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Chron: Rockets go for passing marks

Discussion in 'Houston Rockets: Game Action & Roster Moves' started by SmeggySmeg, Feb 9, 2004.

  1. SmeggySmeg

    SmeggySmeg Contributing Member

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    Feb. 8, 2004, 11:50PM

    Rockets go for passing marks
    Spurs to challenge ball movement
    By JONATHAN FEIGEN

    MIDWEST CONFERENCE STANDINGS
    Team W L PCT GB
    Minnesota 35 15 .700 ---
    San Antonio 34 18 .654 2
    Dallas 32 18 .640 3
    Houston 29 21 .580 6
    Memphis 29 21 .580 6
    Denver 29 23 .558 7
    Utah 25 26 .490 10.5
    As of Feb 8 2004 10:49 p.m.


    For all the times the Rockets have reached the same conclusion, it still sounds like a revelation.

    "We'll score better," coach Jeff Van Gundy said, "when we pass better."

    Eureka! Finally the Rockets have solved their offensive problems.

    "We can see if we really look for the open man," Van Gundy said.

    It sounds so elementary. And every time the Rockets say they realize the importance of passing, it sounds as if they finally get it for good.

    But this time, they might have the season's greatest amount of evidence supporting ball movement. And they have it at a time they might need it most, with the Spurs bringing to Toyota Center tonight the defense that suffocated the Rockets in consecutive games two months ago.

    For three quarters in Atlanta on Saturday, the Rockets gave themselves a vivid demonstration of what can happen to their offense when it bogs down with between-the-legs dribbles, low-post battles and tough shots. With the Hawks trapping and falling back into zones, the Rockets faced a 14-point deficit amid feelings of desperation and urgency.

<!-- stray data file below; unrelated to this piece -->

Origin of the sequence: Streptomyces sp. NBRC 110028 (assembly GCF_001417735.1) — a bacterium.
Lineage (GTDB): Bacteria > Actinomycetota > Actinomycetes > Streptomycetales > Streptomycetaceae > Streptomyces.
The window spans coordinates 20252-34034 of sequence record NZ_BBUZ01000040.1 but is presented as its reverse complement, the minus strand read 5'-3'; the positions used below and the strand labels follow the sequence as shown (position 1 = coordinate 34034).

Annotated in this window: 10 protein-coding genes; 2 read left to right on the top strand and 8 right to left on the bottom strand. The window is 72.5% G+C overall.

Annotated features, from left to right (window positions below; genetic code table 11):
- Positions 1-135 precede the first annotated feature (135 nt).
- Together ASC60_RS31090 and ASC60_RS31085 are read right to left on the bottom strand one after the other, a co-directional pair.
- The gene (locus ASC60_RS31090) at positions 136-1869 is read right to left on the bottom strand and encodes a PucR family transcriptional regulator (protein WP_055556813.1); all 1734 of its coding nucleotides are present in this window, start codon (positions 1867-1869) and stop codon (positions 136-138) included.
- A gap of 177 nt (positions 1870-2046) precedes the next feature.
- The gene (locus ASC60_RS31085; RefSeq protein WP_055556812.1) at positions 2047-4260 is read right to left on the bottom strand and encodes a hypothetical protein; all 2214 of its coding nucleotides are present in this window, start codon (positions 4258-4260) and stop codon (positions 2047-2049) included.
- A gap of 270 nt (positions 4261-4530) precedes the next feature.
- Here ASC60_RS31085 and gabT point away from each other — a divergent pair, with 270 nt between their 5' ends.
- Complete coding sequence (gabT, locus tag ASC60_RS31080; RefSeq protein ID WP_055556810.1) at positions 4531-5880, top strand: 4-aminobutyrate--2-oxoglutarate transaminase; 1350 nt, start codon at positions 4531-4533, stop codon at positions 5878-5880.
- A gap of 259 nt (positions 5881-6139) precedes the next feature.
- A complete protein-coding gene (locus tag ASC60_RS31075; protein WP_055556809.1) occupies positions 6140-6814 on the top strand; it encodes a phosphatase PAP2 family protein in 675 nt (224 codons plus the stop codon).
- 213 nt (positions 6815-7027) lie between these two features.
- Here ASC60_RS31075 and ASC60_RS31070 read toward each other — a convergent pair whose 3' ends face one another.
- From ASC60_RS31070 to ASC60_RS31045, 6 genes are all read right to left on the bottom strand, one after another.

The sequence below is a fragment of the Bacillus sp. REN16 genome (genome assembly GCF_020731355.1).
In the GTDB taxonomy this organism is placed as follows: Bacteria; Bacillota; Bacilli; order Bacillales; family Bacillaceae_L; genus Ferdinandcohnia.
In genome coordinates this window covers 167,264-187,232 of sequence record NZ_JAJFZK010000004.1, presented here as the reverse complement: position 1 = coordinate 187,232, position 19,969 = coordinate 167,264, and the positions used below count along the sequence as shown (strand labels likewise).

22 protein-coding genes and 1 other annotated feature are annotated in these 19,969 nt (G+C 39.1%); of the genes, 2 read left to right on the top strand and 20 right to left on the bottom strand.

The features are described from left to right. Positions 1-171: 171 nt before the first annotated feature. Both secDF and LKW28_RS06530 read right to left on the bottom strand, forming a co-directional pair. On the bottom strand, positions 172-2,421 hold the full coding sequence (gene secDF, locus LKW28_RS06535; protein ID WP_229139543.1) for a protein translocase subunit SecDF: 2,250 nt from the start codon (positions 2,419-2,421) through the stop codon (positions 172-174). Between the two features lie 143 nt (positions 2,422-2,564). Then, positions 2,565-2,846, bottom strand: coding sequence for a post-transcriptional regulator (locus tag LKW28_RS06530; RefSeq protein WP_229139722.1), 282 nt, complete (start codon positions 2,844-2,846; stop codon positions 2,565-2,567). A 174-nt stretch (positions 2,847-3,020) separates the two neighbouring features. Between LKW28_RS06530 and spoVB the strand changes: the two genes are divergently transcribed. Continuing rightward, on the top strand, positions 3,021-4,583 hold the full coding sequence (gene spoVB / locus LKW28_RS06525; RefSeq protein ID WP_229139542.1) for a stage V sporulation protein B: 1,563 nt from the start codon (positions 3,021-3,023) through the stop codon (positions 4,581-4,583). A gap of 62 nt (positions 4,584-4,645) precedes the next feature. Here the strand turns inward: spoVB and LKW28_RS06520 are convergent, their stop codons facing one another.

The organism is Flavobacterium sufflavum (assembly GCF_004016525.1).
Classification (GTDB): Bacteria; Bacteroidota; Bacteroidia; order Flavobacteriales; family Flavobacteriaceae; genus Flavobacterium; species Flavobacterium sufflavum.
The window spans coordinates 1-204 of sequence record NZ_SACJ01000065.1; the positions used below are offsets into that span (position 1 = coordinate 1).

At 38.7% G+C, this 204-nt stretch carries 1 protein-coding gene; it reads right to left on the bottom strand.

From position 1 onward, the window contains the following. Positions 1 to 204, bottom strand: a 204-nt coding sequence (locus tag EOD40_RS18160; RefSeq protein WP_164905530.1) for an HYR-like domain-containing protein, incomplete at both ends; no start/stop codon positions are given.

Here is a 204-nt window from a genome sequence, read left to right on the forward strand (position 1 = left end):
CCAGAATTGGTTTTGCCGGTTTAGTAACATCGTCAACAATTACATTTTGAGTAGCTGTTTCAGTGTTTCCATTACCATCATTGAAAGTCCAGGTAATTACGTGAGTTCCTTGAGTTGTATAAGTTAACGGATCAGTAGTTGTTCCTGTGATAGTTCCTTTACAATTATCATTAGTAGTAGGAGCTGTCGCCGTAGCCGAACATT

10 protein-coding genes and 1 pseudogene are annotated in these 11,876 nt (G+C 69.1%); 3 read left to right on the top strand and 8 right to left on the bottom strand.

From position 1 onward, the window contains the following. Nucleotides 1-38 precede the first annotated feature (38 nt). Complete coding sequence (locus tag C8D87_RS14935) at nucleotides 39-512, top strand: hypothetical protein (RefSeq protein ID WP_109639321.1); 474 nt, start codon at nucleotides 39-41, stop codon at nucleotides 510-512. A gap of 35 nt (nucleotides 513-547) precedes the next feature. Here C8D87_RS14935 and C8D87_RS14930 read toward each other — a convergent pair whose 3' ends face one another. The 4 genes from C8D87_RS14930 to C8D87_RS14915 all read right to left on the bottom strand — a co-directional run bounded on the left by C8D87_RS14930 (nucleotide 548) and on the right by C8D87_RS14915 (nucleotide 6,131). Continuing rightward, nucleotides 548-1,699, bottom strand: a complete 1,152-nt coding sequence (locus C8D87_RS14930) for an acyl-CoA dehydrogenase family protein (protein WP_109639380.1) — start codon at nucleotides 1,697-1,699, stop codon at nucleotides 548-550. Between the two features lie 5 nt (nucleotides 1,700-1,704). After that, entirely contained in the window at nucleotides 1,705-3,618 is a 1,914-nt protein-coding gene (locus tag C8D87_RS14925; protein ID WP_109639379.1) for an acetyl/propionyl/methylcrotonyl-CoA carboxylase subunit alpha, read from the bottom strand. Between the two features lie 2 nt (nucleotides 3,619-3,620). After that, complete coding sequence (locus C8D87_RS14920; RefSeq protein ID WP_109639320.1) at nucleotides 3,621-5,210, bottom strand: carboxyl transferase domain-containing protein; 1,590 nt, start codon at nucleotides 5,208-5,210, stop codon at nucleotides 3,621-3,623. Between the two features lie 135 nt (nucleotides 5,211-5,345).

"We weren't giving our offense a chance," forward Maurice Taylor said. "The first guy who caught it shot the ball. That's not the way our offense runs. Once we got back to moving the ball, we were able to get some open shots, break them down a little bit and get to the basket."

    Through three quarters, the Rockets had made 19 of 52 (36.5 percent) of their shots, with 10 assists. But feeling the pressure of time running out, the Rockets stopped holding the ball, began whipping passes around and through the Hawks' defense, and rolled through their most prolific quarter of the season.

    "We definitely started moving the ball more when we needed to," said guard Steve Francis, who took only 12 shots but led the Rockets with 24 points. "We found the open man, and that's what did it. We kept swinging, swinging, swinging the ball. We're getting there. We're definitely trying to feed the well. When somebody is hot, we try to go to him all the time. But we have to move the ball. This time, we had a couple shot-clock violations because we had too many passes. But that's good for us because it shows we're not selfish."

    In a 35-point fourth quarter, the Rockets made eight of 12 shots and had assists on their first six field goals.